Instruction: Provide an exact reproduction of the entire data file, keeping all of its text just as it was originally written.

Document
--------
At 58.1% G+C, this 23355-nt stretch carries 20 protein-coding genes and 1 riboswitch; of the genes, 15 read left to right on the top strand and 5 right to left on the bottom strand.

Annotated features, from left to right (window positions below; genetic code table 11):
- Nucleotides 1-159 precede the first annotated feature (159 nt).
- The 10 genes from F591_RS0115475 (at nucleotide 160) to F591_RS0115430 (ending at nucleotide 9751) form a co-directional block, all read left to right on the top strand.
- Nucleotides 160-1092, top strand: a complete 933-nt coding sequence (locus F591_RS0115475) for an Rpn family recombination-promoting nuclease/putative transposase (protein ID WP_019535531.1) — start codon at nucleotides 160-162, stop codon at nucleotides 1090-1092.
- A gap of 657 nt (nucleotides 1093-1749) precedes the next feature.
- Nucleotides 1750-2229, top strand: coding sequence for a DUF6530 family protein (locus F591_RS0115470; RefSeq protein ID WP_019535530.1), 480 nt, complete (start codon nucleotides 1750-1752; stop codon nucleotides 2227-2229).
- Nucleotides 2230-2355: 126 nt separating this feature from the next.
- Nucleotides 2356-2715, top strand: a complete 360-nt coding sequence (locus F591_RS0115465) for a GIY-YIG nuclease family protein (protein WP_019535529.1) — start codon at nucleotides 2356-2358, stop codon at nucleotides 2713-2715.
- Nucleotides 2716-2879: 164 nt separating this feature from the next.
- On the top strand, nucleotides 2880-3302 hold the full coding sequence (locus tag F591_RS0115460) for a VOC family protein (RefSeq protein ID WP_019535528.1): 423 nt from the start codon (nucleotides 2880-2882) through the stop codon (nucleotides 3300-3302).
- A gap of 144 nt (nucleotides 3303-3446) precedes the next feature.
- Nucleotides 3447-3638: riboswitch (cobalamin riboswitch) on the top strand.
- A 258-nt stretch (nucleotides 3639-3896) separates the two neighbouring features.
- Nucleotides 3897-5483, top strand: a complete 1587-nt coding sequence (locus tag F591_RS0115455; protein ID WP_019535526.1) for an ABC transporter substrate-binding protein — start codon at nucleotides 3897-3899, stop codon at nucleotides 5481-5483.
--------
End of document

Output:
At 58.1% G+C, this 23355-nt stretch carries 20 protein-coding genes and 1 riboswitch; of the genes, 15 read left to right on the top strand and 5 right to left on the bottom strand.

Annotated features, from left to right (window positions below; genetic code table 11):
- Nucleotides 1-159 precede the first annotated feature (159 nt).
- The 10 genes from F591_RS0115475 (at nucleotide 160) to F591_RS0115430 (ending at nucleotide 9751) form a co-directional block, all read left to right on the top strand.
- Nucleotides 160-1092, top strand: a complete 933-nt coding sequence (locus F591_RS0115475) for an Rpn family recombination-promoting nuclease/putative transposase (protein ID WP_019535531.1) — start codon at nucleotides 160-162, stop codon at nucleotides 1090-1092.
- A gap of 657 nt (nucleotides 1093-1749) precedes the next feature.
- Nucleotides 1750-2229, top strand: coding sequence for a DUF6530 family protein (locus F591_RS0115470; RefSeq protein ID WP_019535530.1), 480 nt, complete (start codon nucleotides 1750-1752; stop codon nucleotides 2227-2229).
- Nucleotides 2230-2355: 126 nt separating this feature from the next.
- Nucleotides 2356-2715, top strand: a complete 360-nt coding sequence (locus F591_RS0115465) for a GIY-YIG nuclease family protein (protein WP_019535529.1) — start codon at nucleotides 2356-2358, stop codon at nucleotides 2713-2715.
- Nucleotides 2716-2879: 164 nt separating this feature from the next.
- On the top strand, nucleotides 2880-3302 hold the full coding sequence (locus tag F591_RS0115460) for a VOC family protein (RefSeq protein ID WP_019535528.1): 423 nt from the start codon (nucleotides 2880-2882) through the stop codon (nucleotides 3300-3302).
- A gap of 144 nt (nucleotides 3303-3446) precedes the next feature.
- Nucleotides 3447-3638: riboswitch (cobalamin riboswitch) on the top strand.
- A 258-nt stretch (nucleotides 3639-3896) separates the two neighbouring features.
- Nucleotides 3897-5483, top strand: a complete 1587-nt coding sequence (locus tag F591_RS0115455; protein ID WP_019535526.1) for an ABC transporter substrate-binding protein — start codon at nucleotides 3897-3899, stop codon at nucleotides 5481-5483.